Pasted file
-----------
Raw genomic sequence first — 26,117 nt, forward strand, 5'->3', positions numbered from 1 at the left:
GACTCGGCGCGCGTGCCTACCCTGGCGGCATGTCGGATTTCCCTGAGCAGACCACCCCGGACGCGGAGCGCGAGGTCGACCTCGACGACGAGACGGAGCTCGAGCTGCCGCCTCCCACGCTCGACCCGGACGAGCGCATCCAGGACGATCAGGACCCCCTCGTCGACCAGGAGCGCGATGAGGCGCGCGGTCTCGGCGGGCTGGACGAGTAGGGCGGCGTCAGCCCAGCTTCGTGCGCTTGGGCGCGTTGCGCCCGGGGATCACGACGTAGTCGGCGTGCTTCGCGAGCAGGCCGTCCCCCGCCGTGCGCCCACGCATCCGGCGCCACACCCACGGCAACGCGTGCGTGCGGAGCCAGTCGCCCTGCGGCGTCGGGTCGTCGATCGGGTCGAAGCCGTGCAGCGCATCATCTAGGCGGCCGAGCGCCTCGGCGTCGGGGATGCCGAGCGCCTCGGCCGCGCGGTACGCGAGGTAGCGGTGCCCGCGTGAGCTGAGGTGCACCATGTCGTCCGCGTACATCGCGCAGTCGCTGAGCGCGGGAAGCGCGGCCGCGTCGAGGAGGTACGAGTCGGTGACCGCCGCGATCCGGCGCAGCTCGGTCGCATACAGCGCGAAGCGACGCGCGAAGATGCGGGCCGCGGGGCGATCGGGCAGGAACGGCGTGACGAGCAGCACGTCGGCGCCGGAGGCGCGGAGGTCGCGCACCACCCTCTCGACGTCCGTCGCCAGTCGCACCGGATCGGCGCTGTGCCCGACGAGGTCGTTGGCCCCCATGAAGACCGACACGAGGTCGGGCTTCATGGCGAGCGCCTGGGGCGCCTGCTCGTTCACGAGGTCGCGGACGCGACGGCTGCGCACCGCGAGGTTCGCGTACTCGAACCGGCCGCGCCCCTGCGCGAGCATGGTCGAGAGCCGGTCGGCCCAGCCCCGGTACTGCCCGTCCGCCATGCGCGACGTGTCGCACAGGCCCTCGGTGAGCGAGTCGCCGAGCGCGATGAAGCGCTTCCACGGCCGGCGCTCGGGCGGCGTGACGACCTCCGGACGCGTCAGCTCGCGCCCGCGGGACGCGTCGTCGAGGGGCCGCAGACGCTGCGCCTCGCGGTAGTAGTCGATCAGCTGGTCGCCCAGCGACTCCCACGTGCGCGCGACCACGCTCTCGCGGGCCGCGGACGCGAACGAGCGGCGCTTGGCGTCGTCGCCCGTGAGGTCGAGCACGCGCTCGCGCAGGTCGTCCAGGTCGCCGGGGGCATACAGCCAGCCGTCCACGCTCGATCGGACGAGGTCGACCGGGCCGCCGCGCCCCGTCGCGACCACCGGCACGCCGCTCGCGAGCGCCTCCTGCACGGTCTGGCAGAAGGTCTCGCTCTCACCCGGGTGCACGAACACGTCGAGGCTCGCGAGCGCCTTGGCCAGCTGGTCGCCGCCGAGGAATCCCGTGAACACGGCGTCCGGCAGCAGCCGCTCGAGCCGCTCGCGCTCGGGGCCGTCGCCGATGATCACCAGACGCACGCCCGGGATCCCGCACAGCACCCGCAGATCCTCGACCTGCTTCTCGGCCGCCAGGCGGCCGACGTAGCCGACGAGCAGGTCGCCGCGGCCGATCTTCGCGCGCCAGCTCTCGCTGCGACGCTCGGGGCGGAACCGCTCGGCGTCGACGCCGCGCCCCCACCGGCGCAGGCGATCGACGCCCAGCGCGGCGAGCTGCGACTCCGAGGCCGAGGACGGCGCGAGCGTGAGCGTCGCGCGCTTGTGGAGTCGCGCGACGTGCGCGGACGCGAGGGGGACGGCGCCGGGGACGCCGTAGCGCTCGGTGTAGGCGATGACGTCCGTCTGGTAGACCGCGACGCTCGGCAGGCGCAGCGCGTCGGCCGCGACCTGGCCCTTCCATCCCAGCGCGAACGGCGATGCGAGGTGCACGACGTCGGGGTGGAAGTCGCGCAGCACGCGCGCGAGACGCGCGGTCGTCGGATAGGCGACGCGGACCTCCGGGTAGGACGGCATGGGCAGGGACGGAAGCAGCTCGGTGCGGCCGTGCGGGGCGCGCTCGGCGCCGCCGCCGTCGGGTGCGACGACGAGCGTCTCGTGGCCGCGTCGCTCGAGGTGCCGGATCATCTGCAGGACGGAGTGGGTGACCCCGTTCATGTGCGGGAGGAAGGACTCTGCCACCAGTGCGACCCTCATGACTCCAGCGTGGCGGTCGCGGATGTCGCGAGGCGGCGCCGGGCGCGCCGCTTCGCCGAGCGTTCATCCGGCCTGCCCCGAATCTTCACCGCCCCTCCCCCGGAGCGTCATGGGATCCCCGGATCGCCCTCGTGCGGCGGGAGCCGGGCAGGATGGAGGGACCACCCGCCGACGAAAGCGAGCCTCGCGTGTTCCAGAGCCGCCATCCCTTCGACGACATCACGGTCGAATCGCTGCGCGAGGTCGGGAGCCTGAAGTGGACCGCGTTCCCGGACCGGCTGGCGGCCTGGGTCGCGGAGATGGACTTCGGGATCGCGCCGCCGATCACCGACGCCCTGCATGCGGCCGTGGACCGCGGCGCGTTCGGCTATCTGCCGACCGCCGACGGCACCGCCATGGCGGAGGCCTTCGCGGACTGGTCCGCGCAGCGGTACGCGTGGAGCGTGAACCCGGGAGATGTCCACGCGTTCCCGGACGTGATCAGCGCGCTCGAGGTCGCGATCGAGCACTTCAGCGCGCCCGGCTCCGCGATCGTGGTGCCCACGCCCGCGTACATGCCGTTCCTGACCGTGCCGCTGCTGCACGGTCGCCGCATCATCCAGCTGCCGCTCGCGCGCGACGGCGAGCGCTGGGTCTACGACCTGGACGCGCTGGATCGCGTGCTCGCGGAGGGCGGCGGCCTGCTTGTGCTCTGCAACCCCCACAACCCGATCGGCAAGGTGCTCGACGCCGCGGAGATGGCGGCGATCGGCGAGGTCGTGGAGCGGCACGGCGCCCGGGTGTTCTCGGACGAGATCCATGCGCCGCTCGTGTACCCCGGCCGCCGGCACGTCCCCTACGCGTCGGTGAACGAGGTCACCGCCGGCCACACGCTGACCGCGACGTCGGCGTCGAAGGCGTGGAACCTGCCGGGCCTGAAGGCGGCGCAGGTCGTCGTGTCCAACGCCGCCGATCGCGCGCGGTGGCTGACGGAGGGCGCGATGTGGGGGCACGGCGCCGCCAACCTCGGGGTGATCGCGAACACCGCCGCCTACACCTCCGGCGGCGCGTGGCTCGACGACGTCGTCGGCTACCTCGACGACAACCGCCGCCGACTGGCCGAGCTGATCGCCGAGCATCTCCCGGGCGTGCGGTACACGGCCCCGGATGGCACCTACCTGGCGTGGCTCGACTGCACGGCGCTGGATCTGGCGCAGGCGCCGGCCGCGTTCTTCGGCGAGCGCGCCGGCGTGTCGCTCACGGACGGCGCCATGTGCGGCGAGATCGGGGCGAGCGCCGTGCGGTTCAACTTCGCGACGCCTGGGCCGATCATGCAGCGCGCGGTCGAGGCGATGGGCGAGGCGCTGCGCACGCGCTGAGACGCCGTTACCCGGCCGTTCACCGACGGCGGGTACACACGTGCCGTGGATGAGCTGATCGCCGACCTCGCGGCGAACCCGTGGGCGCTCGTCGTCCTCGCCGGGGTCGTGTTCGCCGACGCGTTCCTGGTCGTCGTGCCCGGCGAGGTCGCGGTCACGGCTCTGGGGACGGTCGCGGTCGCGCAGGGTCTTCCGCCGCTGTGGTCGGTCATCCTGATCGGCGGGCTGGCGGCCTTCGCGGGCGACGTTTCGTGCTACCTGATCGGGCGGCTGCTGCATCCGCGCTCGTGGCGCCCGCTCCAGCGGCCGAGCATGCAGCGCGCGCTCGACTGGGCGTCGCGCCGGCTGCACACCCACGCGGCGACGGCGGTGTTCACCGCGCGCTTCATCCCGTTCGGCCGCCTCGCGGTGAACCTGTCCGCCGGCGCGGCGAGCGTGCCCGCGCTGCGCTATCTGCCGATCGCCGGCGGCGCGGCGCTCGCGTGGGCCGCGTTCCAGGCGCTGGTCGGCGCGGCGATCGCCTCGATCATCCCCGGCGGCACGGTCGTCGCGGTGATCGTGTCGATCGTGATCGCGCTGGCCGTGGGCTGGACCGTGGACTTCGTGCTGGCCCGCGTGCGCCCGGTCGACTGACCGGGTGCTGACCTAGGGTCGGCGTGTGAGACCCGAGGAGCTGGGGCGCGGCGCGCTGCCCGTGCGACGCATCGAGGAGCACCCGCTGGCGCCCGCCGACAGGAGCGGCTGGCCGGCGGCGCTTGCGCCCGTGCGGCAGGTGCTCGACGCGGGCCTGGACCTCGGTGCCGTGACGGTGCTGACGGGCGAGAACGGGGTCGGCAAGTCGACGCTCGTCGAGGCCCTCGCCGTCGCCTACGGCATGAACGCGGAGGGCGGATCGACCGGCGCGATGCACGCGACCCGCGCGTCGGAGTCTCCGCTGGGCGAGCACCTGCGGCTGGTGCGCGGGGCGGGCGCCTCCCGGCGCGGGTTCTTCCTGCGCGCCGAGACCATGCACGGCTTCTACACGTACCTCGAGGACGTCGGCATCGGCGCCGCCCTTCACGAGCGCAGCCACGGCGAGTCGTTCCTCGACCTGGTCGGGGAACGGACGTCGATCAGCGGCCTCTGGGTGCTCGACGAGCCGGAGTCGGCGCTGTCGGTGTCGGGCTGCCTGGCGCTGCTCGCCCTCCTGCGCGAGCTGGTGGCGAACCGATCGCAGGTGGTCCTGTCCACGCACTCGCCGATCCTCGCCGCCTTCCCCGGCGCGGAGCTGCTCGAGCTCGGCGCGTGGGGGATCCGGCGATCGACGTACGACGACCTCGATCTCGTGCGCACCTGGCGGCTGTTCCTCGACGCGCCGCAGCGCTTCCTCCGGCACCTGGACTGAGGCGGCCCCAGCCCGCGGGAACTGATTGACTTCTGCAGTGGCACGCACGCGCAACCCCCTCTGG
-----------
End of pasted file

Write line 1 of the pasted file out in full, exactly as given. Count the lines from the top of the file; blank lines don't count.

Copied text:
Raw genomic sequence first — 26,117 nt, forward strand, 5'->3', positions numbered from 1 at the left: